Monday, April 30, 2018

Rockin' in the Days of Confusion # 1818 [B18] (starts 5/2/18)

    Once again the emphasis is on artists (and songs) that were commonly heard on FM rock radio in the early to mid 1970s, but are seldom (if ever) played on classic rock stations today. Most notable is Pentangle's arrangement of the traditional English folk ballad Jack Orion, which took up an entire LP side when it was released in 1970.

Artist:    Mahogany Rush
Title:    Tales Of The Spanish Warrior
Source:    Canadian import CD: Strange Universe
Writer(s):    Frank Marino
Label:    Just A Minute (original label: 20th Century)
Year:    1975
    Since the tragic death of Jimi Hendrix in 1970, there have been plenty of guitarists that have come along using a similar style to the Experienced One. Only one or two have been able to truly recreate the total Hendrix sound, however, and the most notable of these is Canadian Frank Marino, whose band, Mahogany Rush, was patterned after the Jimi Hendrix Experience. In essence, Mahogany Rush represents one of the many possible directions that Hendrix himself might have gone in had he lived past the age of 27. The album Strange Universe, released in 1975, begins with Tales Of The Spanish Warrior, which manages to capture the Hendrix sound without sounding like any particular Hendrix track.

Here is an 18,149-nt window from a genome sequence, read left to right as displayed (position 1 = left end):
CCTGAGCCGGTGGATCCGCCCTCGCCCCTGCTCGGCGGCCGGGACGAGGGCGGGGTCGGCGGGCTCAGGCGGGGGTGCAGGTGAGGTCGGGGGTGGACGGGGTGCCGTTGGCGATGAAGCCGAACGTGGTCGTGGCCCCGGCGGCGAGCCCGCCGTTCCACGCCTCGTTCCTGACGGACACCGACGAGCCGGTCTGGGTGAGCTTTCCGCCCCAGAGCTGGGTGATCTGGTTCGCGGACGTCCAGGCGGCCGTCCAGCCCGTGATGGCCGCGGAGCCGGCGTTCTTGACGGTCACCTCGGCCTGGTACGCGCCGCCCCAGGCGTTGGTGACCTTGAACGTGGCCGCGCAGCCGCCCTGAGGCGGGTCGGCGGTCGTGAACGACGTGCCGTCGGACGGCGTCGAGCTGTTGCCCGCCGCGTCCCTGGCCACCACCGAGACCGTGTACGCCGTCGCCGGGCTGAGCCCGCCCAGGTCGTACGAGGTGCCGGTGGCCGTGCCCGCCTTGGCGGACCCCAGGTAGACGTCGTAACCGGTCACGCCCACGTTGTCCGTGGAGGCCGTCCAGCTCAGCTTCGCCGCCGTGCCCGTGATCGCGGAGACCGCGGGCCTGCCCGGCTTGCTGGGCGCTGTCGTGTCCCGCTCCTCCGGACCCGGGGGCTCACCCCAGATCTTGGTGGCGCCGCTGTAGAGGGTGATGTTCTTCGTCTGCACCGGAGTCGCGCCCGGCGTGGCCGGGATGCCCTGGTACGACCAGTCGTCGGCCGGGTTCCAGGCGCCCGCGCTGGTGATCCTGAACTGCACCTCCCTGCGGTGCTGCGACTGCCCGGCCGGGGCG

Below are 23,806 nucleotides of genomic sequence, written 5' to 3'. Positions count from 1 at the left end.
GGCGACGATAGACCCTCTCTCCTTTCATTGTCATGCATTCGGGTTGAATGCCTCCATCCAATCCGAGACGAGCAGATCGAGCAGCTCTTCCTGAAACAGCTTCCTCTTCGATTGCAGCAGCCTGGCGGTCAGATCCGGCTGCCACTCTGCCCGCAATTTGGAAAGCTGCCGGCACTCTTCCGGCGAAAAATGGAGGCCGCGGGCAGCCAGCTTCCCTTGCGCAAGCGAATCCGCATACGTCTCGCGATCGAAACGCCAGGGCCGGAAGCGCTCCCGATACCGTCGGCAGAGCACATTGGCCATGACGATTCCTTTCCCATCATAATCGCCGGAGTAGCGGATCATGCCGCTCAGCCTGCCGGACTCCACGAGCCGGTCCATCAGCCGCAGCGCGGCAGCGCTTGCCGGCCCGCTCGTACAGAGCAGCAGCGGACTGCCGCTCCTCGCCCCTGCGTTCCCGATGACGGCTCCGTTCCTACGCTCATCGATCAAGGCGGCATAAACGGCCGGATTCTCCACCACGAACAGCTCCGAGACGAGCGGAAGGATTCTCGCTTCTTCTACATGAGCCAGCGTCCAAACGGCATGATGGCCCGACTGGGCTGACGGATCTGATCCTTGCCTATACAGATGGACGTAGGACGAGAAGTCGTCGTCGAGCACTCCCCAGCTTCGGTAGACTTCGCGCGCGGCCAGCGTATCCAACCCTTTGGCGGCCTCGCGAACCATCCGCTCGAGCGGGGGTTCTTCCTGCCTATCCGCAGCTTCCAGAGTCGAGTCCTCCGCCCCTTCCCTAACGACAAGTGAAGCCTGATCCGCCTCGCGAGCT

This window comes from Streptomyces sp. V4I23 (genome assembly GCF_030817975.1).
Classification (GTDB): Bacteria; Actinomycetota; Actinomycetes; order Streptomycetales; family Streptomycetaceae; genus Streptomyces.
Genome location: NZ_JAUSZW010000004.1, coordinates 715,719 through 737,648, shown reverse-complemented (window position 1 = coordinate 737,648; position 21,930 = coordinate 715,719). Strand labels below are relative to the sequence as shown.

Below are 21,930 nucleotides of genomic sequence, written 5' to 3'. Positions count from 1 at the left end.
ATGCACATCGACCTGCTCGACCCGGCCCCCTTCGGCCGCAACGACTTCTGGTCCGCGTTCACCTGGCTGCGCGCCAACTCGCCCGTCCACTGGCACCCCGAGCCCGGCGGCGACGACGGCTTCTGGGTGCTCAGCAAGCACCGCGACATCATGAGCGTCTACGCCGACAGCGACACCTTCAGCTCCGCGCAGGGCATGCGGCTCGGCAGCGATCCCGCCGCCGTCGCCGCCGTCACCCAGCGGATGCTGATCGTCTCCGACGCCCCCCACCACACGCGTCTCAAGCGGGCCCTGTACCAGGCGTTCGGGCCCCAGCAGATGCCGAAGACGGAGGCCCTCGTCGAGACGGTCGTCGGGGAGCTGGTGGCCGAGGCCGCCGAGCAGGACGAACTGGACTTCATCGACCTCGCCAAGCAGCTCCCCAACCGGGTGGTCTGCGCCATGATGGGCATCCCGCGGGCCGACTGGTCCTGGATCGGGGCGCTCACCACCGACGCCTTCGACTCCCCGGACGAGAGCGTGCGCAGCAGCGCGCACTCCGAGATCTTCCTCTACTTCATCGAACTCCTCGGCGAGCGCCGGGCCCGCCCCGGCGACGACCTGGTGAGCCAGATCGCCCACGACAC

Artist:    Crow
Title:    Busy Day
Source:    45 RPM single B side
Writer(s):    Larry Weigand
Label:    Amaret
Year:    1969
    Crow started off as a Minneapolis band called South 40, a name they used until they began releasing records nationally in 1969. Their first LP, Crow Music, was released in 1969 and did fairly well on the charts, thanks in large part to the success of the song Evil Woman (Don't Play Your Games With Me), which made the top 20. The follow-up single, Cottage Cheese, was released in advance of their second album, Crow By Crow, in 1970. As no other tracks from that LP were available for the B side, a tune from Crow Music, Busy Day, was included instead. The song was written by bassist Larry Weigand, who had been listed as co-writer on both A sides.

Artist:     Grand Funk Railroad
Title:     I Can Feel Him In The Morning
Source:     LP: Survival
Writer:     Farner/Brewer
Label:     Capitol
Year:     1971
     In the late 1980s I met a woman from L.A who had been in high school the year Grand Funk Railroad's fourth studio LP came out. When she discovered that I still had my original copy of Survival she told me how an 8-track copy of that album got her through the summer of '71 when she was living with her mother in an apartment overlooking one of the hookers' corners on Hollywood Blvd. She said that whenever she was feeling overwhelmed by life she would draw inspiration from the song I Can Feel Him In The Morning. The tune, with its flowing beat and spiritual lyrics, was a departure from the loud, raw sound the band from Flint was known for.

Artist:    Taste
Title:    Born On The Wrong Side Of Time
Source:    British import CD: Spirit Of Joy (originally released in UK as 45 RPM single and in US on LP: Taste)
Writer(s):    Rory Gallagher
Label:    Polydor (original US label: Atco)
Year:    1969